Slowly, the little gods of paper, mostly boys but a few girls, clamber down, bouncing on branches, then jumping free, landing with a roll, human origami unraveling. Small children wait below, running in circles around the trunks with their arms outstretched, heads tipped back, eyes aimed up. These little ones are flying. Above, Black vultures glide on invisible thermals then tip sideways, flashing their silver fingers over the children, their shadows combing leaves and hair. This is not a dark image, the vultures spiraling low, this is an image of lightness, buoyancy, possibility. A vulture can fly for six hours without flapping her wings. Children can fly on imagined wings until the teacher comes to call them in, until someone tells them they’re rooted in the earth, and they turn to paper.
Being so close to the equator, when we stop at a house nestled in a sprawling patchwork of crops, I’m not surprised how maize, beans, sunflowers, and a few bougainvilleas are thriving. I’m a light-lover. I need brightness in my home, my office, even if it’s the diffused glow of a sun I can’t see pushing through fog. So, when one of the trainer-mothers, Renata, welcomes us into her home, though I feel honored to enter into such intimacy with her, I also feel as if I’m entering a cave. Her green and white house is a string of rooms without many windows. I realize immediately why I’ve seen so many people spinning, cooking, carving, washing, or standing in doorways looking out—they need that threshold of light.
Renata has arranged white, plastic chairs in circle in her living room, and our group settles in, eyes scanning the room curious and awkward. She sits in an easy chair with her son, Elias, age 4, on her lap. Above her is a sign that reads, “Dios es paz,” which even with my limited Spanish I recognize as “God is peace.” Walls hold a mix of children’s cut-outs that include a pink baby and a smiling yellow cat, a calendar, a framed document with photos, and a small crucifix. Her ceiling is covered with a green tarp, her floor is cool cement, a ruffled cotton curtain is the ‘door’ to the room behind her, which is dark. A plant on a shelf bears a single red blossom, and a puppy occasionally wanders by to sniff in the scent of foreigners. It’s a simple home with two surprises, a new washing machine in the corner and a CD player that plays children’s songs for Elias.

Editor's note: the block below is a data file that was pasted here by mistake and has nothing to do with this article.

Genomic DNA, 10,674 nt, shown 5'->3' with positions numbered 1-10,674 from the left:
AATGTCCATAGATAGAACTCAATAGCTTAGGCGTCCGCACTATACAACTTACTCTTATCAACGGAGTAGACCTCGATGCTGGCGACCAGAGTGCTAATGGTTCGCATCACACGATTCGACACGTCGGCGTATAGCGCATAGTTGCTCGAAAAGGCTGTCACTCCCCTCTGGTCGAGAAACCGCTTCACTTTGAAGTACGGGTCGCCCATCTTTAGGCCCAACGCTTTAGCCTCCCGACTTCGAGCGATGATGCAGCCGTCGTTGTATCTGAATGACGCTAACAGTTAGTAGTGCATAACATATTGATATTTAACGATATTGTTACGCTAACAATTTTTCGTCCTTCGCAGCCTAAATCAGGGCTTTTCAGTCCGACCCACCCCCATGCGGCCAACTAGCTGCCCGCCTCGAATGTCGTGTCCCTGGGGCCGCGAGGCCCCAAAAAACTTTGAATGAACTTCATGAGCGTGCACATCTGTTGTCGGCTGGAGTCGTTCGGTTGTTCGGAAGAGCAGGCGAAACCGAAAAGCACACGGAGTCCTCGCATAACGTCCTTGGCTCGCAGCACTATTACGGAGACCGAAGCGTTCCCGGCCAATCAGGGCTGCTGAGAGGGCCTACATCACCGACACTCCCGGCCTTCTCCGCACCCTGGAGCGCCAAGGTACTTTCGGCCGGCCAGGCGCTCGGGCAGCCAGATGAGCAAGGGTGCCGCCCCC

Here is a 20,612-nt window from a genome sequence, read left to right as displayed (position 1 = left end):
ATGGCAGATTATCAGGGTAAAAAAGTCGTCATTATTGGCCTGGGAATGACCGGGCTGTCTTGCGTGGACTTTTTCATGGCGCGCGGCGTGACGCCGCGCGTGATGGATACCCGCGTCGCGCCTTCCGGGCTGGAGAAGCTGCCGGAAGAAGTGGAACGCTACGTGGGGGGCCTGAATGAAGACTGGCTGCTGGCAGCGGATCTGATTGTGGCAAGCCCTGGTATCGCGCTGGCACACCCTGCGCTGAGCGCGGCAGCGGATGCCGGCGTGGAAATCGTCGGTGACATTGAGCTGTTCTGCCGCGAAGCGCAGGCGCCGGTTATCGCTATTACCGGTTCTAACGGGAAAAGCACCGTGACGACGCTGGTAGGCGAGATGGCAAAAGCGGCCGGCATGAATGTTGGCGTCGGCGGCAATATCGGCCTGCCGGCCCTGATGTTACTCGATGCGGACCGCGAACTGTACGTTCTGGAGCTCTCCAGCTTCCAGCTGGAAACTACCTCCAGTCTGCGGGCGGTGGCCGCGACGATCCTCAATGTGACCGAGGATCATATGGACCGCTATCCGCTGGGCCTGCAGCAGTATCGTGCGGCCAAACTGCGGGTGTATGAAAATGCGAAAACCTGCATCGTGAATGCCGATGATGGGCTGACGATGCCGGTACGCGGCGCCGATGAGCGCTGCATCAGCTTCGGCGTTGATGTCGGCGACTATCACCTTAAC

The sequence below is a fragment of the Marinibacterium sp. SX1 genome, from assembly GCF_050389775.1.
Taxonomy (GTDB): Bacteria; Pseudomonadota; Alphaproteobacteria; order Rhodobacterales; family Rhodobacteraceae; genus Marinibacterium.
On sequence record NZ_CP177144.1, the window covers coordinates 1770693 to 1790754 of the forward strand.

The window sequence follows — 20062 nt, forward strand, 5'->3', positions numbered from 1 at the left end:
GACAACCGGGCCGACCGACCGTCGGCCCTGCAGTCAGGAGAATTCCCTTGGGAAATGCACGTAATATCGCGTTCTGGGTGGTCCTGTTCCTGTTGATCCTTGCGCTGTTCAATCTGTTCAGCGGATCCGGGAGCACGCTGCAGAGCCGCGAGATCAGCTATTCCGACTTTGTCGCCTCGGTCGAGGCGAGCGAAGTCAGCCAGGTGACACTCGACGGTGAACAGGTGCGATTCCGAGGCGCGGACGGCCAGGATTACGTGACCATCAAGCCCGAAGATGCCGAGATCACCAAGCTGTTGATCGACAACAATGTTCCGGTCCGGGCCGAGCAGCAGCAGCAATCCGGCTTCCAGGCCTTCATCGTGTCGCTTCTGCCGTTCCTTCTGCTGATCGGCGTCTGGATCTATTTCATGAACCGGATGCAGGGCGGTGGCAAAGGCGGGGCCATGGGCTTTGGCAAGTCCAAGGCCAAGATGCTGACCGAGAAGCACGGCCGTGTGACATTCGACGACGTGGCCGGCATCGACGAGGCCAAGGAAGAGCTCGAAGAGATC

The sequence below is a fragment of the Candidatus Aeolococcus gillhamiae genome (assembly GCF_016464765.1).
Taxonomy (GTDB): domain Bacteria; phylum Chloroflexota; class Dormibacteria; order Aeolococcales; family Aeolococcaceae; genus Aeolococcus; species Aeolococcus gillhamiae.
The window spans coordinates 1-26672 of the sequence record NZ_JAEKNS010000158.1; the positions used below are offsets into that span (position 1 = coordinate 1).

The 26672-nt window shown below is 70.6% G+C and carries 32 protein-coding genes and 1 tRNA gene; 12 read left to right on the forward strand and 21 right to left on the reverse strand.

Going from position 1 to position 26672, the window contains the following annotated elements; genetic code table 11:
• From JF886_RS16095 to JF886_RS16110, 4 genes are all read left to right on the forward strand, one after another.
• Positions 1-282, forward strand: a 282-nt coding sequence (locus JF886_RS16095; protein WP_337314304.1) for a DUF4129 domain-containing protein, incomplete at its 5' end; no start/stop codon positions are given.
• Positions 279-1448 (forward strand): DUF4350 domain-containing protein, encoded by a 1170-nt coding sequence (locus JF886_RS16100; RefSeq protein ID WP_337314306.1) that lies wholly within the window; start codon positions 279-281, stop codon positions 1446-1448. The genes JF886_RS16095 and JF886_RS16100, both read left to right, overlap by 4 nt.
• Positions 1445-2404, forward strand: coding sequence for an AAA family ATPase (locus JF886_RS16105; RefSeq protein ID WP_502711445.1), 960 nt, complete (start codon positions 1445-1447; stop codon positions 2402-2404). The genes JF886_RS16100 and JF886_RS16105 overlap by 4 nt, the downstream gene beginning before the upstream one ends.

“Welcome to my home,” Renata begins, pausing to ensure the translator is following. “Thank you for coming from so far away and thank you for the ChildFund program for mothers, which has changed my life and the lives of my children.” For the next twenty minutes, she tells us about her life.
Renata has four children. Her husband left her awhile ago, and though he sometimes was ‘aggressive’ with her, it is hard without him. She takes classes and hopes to complete her high school education. She’s proud to have graduated from our ECD program and nods toward the certificate on the wall. She cares for an aging father. Her mother died, but shouldn’t have, because the proper medical care was in another community that they didn’t reach in time. She leaves home before 5 a.m. to work at someone else’s farm, then comes home to tend her own crops and feed her family. She was abusive to two older children, verbally and physically. One is a mother now, a good mother, she emphasizes, also in the ECD program. Tears shimmer on her high cheekbones. She’s being specific, detailed about her actions, and I pick out the words for ‘hit’ and ‘hurt,’ and then “palabras terribles,” terrible words. Twice she refers to herself as ignorante, and cries harder when she says, “pero ahora sé, entiendo,” that is, “but now I know, I understand.”